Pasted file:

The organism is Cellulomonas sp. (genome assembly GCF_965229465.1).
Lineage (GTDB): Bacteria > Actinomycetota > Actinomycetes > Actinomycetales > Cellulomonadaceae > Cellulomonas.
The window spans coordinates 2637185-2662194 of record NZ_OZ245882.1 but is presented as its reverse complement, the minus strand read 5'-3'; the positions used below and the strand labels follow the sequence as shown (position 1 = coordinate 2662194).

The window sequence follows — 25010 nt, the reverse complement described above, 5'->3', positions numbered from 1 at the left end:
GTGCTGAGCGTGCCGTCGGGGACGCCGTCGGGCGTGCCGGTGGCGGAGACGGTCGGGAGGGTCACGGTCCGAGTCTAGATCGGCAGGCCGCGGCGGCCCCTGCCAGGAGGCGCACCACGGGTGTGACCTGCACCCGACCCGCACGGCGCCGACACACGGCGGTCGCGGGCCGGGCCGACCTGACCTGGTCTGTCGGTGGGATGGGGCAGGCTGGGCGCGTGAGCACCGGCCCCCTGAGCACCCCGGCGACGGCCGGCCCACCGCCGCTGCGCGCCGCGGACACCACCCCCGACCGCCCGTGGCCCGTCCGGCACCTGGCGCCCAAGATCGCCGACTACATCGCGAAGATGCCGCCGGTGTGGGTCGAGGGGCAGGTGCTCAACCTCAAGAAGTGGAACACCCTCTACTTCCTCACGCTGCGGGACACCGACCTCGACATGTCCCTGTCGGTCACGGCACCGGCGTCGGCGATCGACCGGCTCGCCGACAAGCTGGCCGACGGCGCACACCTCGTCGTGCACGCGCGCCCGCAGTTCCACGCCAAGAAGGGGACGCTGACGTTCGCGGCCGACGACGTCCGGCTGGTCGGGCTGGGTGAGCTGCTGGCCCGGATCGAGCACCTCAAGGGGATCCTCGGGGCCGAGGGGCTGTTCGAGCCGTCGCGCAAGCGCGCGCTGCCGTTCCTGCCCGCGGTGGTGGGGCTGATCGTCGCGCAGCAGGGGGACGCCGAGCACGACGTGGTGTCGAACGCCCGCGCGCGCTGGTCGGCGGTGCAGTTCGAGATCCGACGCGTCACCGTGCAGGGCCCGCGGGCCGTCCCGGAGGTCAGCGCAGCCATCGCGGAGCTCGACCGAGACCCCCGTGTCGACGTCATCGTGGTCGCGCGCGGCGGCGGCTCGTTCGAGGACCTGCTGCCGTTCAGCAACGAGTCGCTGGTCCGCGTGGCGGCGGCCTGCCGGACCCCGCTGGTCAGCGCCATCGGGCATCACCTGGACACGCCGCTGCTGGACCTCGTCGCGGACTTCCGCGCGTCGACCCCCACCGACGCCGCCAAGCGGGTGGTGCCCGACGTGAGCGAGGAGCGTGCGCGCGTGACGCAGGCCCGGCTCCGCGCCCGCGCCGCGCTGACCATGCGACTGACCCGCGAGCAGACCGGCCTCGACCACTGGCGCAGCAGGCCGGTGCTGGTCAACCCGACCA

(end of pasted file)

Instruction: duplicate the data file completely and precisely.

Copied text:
The organism is Cellulomonas sp. (genome assembly GCF_965229465.1).
Lineage (GTDB): Bacteria > Actinomycetota > Actinomycetes > Actinomycetales > Cellulomonadaceae > Cellulomonas.
The window spans coordinates 2637185-2662194 of record NZ_OZ245882.1 but is presented as its reverse complement, the minus strand read 5'-3'; the positions used below and the strand labels follow the sequence as shown (position 1 = coordinate 2662194).

The window sequence follows — 25010 nt, the reverse complement described above, 5'->3', positions numbered from 1 at the left end:
GTGCTGAGCGTGCCGTCGGGGACGCCGTCGGGCGTGCCGGTGGCGGAGACGGTCGGGAGGGTCACGGTCCGAGTCTAGATCGGCAGGCCGCGGCGGCCCCTGCCAGGAGGCGCACCACGGGTGTGACCTGCACCCGACCCGCACGGCGCCGACACACGGCGGTCGCGGGCCGGGCCGACCTGACCTGGTCTGTCGGTGGGATGGGGCAGGCTGGGCGCGTGAGCACCGGCCCCCTGAGCACCCCGGCGACGGCCGGCCCACCGCCGCTGCGCGCCGCGGACACCACCCCCGACCGCCCGTGGCCCGTCCGGCACCTGGCGCCCAAGATCGCCGACTACATCGCGAAGATGCCGCCGGTGTGGGTCGAGGGGCAGGTGCTCAACCTCAAGAAGTGGAACACCCTCTACTTCCTCACGCTGCGGGACACCGACCTCGACATGTCCCTGTCGGTCACGGCACCGGCGTCGGCGATCGACCGGCTCGCCGACAAGCTGGCCGACGGCGCACACCTCGTCGTGCACGCGCGCCCGCAGTTCCACGCCAAGAAGGGGACGCTGACGTTCGCGGCCGACGACGTCCGGCTGGTCGGGCTGGGTGAGCTGCTGGCCCGGATCGAGCACCTCAAGGGGATCCTCGGGGCCGAGGGGCTGTTCGAGCCGTCGCGCAAGCGCGCGCTGCCGTTCCTGCCCGCGGTGGTGGGGCTGATCGTCGCGCAGCAGGGGGACGCCGAGCACGACGTGGTGTCGAACGCCCGCGCGCGCTGGTCGGCGGTGCAGTTCGAGATCCGACGCGTCACCGTGCAGGGCCCGCGGGCCGTCCCGGAGGTCAGCGCAGCCATCGCGGAGCTCGACCGAGACCCCCGTGTCGACGTCATCGTGGTCGCGCGCGGCGGCGGCTCGTTCGAGGACCTGCTGCCGTTCAGCAACGAGTCGCTGGTCCGCGTGGCGGCGGCCTGCCGGACCCCGCTGGTCAGCGCCATCGGGCATCACCTGGACACGCCGCTGCTGGACCTCGTCGCGGACTTCCGCGCGTCGACCCCCACCGACGCCGCCAAGCGGGTGGTGCCCGACGTGAGCGAGGAGCGTGCGCGCGTGACGCAGGCCCGGCTCCGCGCCCGCGCCGCGCTGACCATGCGACTGACCCGCGAGCAGACCGGCCTCGACCACTGGCGCAGCAGGCCGGTGCTGGTCAACCCGACCA